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Reviewed by: Bryan Pizzuti [02.19.02]
Manufactured by: Microtek


The Microtek C783GM

First, I should mention that this monitor that I’m testing should perform identically to the ordinary Microtek C783, since the GM version is the same as the beige C783, only with a snazzy grey and black paint job. Since their MSRP is identical, it’s simply a matter of personal choice, or whatever your local computer store might have in stock.

The Microtek has a great visibility angle, which is what made me first notice this monitor. You can almost see it from the side, which is fantastic. The monitor’s tilt can adjust for most head positions, allowing 4 degrees negative (down) tilt, 15 degrees positive (up) tilt. Not only that, but the vertical viewing angle according to my estimate is about 80 degrees offset from perpendicular, and about 85 degrees offset from perpendicular horizontally. Ok, so now you know some words to use to make people think you’re REALLY smart, here’s what it means in plain English: You can move your head almost 90 degrees from looking straight at the monitor and still be able to see it. And just for proof, here’s a picture.

It exhibits no blurring during games at any resolution, so the pixel refresh is dead on. And for those who need to see for themselves, I recorded a short movie at 1024x768. It is about 300 kilobytes, give or take, and displays about 6 seconds of the helicopter demo from 3DMark2000, at medium detail level. This was run on a Hercules 3DProphet 4500 64MB, with refresh rate set at 75 MHz.  Video is Windows Media format, so no need to download an external player (w00p!).

Run the video!

The C783 handles lower resolutions wonderfully, which was very important to me, since I don’t want to be trapped playing at 1280x1024 with my Kyro2 (it can handle a lot of games at that, but not all of them). Below are some pictures I took at various resolutions. As it gets down to 640x480, it gets a bit worse, but not horribly so. The stretching of lower resolutions, as you can see for yourself, is done pretty well on this monitor.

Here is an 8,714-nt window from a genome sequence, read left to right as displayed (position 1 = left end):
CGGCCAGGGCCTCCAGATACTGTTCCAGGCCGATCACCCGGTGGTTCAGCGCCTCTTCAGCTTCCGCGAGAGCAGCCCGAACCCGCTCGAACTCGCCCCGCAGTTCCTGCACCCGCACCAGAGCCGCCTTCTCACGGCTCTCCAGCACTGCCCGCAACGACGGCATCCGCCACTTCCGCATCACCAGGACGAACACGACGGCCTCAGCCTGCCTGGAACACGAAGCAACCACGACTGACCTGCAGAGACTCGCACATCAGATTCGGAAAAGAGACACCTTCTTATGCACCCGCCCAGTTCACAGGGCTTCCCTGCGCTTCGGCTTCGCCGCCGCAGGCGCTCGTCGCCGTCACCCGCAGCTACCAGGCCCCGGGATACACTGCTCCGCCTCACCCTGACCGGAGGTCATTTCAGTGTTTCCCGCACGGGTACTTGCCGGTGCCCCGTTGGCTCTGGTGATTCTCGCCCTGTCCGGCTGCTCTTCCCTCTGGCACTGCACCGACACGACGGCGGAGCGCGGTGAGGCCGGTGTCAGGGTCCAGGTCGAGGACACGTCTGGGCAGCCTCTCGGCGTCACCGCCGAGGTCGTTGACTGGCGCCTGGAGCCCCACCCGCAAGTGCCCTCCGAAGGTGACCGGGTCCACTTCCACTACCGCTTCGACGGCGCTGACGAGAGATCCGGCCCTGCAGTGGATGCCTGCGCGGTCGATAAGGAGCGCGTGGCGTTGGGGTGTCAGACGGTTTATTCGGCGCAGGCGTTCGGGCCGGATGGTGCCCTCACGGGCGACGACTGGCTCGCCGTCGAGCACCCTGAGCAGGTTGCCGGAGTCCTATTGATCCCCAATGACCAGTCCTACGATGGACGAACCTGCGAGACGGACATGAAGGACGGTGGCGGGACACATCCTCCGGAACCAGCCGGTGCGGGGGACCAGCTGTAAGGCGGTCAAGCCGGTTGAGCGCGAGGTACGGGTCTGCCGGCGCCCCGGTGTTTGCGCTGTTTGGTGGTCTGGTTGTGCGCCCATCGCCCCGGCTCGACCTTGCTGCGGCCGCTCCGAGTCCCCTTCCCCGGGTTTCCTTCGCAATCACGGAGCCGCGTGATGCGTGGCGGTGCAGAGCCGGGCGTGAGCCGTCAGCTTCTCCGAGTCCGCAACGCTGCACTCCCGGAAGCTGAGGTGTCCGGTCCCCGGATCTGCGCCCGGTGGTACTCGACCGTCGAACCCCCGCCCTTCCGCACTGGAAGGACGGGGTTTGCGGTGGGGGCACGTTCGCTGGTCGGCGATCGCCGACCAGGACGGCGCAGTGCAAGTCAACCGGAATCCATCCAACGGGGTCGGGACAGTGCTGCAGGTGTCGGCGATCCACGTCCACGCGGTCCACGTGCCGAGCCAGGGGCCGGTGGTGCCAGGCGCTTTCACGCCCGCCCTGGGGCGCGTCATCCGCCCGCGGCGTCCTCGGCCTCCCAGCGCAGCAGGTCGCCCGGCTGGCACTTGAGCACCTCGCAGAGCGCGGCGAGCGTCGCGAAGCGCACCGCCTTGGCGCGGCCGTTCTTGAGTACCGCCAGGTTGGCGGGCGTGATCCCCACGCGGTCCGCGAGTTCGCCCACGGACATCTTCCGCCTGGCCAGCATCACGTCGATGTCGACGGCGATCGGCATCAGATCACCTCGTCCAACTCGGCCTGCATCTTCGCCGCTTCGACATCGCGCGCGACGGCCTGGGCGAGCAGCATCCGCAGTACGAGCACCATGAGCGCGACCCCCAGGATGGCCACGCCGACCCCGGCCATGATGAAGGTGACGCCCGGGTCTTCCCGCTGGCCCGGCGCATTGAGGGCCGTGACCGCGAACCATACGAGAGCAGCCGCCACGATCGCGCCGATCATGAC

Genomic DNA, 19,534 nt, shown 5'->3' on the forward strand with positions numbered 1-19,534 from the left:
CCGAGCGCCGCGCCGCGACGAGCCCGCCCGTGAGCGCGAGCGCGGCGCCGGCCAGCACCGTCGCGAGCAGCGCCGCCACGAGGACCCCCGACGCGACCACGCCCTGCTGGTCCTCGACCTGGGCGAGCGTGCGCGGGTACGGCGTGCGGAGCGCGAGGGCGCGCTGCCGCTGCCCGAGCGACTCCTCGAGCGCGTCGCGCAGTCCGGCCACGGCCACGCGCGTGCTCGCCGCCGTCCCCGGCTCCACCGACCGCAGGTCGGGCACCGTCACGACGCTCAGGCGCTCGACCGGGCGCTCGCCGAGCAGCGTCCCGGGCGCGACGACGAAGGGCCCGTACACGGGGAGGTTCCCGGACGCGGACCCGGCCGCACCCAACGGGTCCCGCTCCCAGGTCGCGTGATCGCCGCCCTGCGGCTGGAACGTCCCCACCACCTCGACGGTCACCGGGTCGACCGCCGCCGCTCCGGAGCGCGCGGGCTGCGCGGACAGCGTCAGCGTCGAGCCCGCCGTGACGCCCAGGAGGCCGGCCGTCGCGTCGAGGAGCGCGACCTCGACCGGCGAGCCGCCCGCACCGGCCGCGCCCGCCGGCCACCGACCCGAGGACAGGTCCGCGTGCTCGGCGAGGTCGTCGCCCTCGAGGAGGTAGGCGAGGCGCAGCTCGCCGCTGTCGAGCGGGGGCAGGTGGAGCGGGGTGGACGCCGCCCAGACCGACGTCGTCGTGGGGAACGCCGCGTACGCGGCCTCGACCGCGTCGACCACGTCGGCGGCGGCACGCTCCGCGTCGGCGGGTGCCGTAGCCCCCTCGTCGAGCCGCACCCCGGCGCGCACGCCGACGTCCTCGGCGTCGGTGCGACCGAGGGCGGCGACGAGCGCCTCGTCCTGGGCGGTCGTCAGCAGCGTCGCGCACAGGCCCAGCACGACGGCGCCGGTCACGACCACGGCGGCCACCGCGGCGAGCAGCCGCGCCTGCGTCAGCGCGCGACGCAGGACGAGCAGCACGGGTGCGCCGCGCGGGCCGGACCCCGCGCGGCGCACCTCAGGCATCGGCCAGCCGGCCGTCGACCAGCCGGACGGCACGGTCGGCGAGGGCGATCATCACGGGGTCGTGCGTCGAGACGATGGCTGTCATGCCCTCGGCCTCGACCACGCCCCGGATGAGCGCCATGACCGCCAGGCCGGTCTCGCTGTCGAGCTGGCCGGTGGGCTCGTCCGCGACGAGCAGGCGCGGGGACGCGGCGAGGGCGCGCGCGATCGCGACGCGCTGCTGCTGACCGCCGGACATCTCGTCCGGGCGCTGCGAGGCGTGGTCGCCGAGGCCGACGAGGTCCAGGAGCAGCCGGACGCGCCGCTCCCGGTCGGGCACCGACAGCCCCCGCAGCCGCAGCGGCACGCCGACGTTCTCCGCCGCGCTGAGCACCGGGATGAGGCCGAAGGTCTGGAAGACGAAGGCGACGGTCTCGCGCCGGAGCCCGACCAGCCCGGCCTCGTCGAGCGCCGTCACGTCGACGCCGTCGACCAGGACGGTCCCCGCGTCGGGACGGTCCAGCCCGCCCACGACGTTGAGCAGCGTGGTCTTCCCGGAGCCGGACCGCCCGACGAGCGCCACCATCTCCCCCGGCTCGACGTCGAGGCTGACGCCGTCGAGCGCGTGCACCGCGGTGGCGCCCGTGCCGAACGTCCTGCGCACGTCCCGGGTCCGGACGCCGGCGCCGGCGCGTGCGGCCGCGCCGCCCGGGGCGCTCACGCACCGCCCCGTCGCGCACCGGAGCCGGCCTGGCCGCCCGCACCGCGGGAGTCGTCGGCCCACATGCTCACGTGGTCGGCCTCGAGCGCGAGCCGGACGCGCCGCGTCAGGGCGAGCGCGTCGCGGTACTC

As mentioned previously, the C783 has only an analog video input, so I was expecting a slight loss in clarity. However, the analog to digital converter they used in this monitor seems to be excellent, and nearly lossless. The built-in speakers are a joke, as most built-in monitor speakers are, but they’re certainly useful for basic sounds, and also for a center channel on a 5.1 or 6.1 sound card, as well as a set of 'quiet time' speakers for times where you don’t want to run that subwoofer. I couldn’t find a microphone jack, or an internally mounted microphone, so I don’t know the reason why a mic-out was included. The auto-adjustment of the display was dead-on every time, centering the display and adjusting the color contrast and brightness to a very comfortable level. And the brightness level nearly hurt my eyes at its highest setting. I know there are LCDs out there with a brightness value of 800cd/m2, and after seeing this one at 300cd/m2, I don’t see how anyone could look at an 800 for any length of time. I lowered the brightness on the C783 to about 66% and it was about perfect for me.

It’s unfortunate that we can’t run any sort of benchmark on monitors, since I’d really like to talk about this one a lot more. But there’s nothing much else to say other than summing up.

The Microtek C683 is a wonderful replacement for a desktop monitor, and, at $600, it’s a steal. It’s great for games, has a viewing angle so wide that I can keep my eye on it from any corner of the room, and it’s bright enough to light up the room on it’s own as well. The pixel refresh rate is plenty to prevent blurring in today’s most demanding games, and though the speakers are the usually substandard built-in-monitor speakers, they’re certainly useable for several tasks. Not only that, but the color scheme of the monitor’s case is a nice, slick grey/black combination that should look great anywhere except the bathroom (maybe even there?). The only thing this monitor is missing is a USB hub, but this isn’t exactly critical, especially considering the price.

  • It's light
  • It's cool
  • Excellent Pixel Refresh
  • Good resolution scaling
  • Nice and bright
  • Excellent visibility angles
  • Price can't be beat!

  • Cabinet border could be smaller
  • No left-right swivel on LCD base
  • No DVI input

Final Score: 89%